Chipping vs. putting when you're off the green
There has always been a discussion as to whether it is best to chip or putt when you're a short distance off the green in fairway or the fringe. This can be a fairly complicated evaluation with a really simple final decision.
The techniques are quite similar.
Grip: The grip for putting should have the club through your palms so the shaft is parallel to your forearms.
Chipping can be either the putting grip or the grip you use for full swing.
Set-up: Putting has your spine vertical with the ball at the low point of the arc.
Chipping has your spine tilted toward the hole with the ball slightly behind the low point.
Stroke: Motion is created with an upper torso rotation (shoulders or chest) with little or no arm or wrist action.
Chipping Concepts: You should use two to four clubs from a 5 iron to a sand wedge for chipping. (Remember, you must practice with any club that you might want to use.)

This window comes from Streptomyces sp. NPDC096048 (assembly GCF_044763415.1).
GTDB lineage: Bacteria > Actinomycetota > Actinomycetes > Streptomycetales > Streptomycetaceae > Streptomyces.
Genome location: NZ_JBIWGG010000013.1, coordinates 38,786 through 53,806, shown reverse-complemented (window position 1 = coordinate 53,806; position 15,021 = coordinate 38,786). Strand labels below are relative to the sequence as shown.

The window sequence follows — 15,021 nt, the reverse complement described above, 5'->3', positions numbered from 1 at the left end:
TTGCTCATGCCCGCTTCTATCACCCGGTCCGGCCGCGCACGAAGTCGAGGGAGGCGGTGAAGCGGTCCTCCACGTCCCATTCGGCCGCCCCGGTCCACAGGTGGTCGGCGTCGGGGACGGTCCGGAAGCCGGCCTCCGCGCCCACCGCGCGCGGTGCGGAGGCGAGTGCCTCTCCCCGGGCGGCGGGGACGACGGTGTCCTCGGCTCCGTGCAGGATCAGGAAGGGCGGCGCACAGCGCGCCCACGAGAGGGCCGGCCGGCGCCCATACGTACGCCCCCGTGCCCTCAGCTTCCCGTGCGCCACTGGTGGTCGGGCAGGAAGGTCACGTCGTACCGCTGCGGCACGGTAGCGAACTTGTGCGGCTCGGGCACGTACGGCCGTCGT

You should land the ball on the smoothest surface possible, usually the green.
Distance Control: You should focus on developing distance control through practicing different length shots and using a rehearsal stroke prior to every shot. A rehearsal stroke is one taken looking at your target while trying to feel the power needed for perfect distance.
Remember the straighter the face, the easier it is to control distance, that's why we use a putter on the green, so a 7 iron should make the shot easier than a sand wedge.
Putt Down and Chip Up: Downhill putts are almost always "down grain" and the ball will roll smoothly.
Uphill chip shots are usually "into the grain" and a rolling ball will often bounce making distance control more difficult.
You Are In Charge: When you look at a shot on the golf course, go with what feels best. I would rather you picked the wrong shot but felt comfortable than choose the correct shot and had doubts.
March 21, 2008